By Gary Nisbet
Public Sculpture of Glasgow.
In this fifth volume of Public Sculpture of Britain, most of the greatest British and some continental sculptors are represented with important sculptures – John Flaxman , J H Foley , John Gibson , Francis Chantrey , Carlo Marochetti , Auguste-Nicolas Cain , Hamo Thornycroft , George Frampton and many others. Glasgow was never provincial has always resisted artistic centralization based on London. Elsewhere public sculpture has largely represented provincial excursions by London sculptors. Edinburgh of course had its own sculptors, some of whom worked in Glasgow, but it lacked both Glasgow’s wealth and international links. Liverpool had eminent sculptors but they lived mainly in Rome. Only in Glasgow, and perhaps also in Edinburgh, were there significant local workshops, often family based, training dynasties of native sculptors. These workshops themselves depended on another great Glasgow specialism, architectural sculpture. Local architects naturally looked to local sculptors for the sculpture intended to enhance the beauty, proclaim the importance and explain the purpose of their buildings.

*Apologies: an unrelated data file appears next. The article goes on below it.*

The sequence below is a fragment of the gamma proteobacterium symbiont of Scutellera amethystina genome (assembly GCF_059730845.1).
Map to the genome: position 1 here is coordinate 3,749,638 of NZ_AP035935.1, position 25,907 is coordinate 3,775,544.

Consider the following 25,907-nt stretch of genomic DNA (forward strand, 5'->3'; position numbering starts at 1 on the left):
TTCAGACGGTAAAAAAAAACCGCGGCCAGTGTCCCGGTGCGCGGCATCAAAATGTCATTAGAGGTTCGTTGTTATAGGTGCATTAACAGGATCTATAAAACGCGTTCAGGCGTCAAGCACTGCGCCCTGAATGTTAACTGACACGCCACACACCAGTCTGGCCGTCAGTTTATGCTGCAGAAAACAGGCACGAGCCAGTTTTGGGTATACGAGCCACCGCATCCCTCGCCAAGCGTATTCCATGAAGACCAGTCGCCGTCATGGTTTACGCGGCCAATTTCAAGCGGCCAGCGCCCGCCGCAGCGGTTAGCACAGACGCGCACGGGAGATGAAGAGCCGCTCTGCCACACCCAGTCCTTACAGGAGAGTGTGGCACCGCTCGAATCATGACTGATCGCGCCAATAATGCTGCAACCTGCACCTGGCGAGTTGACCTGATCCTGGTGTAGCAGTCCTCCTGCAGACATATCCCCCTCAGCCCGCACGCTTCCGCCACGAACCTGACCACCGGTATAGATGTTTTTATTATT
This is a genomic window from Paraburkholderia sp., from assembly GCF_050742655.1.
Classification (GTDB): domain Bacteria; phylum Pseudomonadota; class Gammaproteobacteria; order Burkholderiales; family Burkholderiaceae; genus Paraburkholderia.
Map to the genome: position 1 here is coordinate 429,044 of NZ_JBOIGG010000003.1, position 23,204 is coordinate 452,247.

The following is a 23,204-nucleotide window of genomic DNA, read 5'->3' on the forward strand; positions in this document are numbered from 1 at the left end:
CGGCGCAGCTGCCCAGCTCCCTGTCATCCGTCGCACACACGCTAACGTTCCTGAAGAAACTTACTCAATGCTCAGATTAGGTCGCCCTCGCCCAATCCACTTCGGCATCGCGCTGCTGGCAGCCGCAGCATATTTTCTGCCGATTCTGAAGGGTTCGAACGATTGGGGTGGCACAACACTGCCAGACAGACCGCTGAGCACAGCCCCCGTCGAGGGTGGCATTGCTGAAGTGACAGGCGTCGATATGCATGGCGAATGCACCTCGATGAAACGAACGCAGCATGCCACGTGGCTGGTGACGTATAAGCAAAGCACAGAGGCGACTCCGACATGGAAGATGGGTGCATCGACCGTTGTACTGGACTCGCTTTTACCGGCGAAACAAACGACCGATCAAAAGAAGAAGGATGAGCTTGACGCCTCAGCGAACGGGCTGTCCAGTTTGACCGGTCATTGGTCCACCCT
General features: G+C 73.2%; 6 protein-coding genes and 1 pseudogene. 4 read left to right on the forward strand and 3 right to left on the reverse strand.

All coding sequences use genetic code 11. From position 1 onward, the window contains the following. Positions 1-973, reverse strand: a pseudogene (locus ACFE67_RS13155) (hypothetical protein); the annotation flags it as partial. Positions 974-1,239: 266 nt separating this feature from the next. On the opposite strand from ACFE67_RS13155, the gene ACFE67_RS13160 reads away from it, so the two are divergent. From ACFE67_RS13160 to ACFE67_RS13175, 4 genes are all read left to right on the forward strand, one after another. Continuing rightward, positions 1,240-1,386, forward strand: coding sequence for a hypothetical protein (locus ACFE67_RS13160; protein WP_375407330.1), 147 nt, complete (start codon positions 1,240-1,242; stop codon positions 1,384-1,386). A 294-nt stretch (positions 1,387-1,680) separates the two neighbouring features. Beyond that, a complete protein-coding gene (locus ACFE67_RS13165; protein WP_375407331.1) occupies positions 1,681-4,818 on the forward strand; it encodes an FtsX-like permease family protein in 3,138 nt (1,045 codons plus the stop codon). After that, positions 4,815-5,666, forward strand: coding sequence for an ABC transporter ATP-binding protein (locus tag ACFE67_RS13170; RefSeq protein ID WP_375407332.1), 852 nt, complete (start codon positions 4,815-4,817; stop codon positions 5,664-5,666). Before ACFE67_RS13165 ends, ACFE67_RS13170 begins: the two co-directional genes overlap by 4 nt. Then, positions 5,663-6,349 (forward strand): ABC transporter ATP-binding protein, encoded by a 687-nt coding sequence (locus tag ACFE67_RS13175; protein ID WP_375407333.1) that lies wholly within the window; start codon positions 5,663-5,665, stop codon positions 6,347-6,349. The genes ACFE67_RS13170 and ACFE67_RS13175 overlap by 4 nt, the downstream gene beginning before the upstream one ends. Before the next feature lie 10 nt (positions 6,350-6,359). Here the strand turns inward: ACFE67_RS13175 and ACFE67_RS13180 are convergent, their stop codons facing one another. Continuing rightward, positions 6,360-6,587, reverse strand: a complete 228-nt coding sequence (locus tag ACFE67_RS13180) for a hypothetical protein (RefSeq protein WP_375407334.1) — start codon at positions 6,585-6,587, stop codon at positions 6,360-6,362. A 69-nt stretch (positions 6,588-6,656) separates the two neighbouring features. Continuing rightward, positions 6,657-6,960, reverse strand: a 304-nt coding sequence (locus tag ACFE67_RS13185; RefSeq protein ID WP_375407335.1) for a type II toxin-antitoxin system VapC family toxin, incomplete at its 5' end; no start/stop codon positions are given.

The study of architectural sculpture, falling between the history of art and the history of architecture, has been until very recently generally neglected – even by that great pioneer, Rupert Gunnis. Ray McKenzie has in this volume for the first time demonstrated the importance of Glasgow’s architectural sculpture and explained its function with a wealth of superbly arranged and carefully marshalled detail.
Published by Liverpool University Press.
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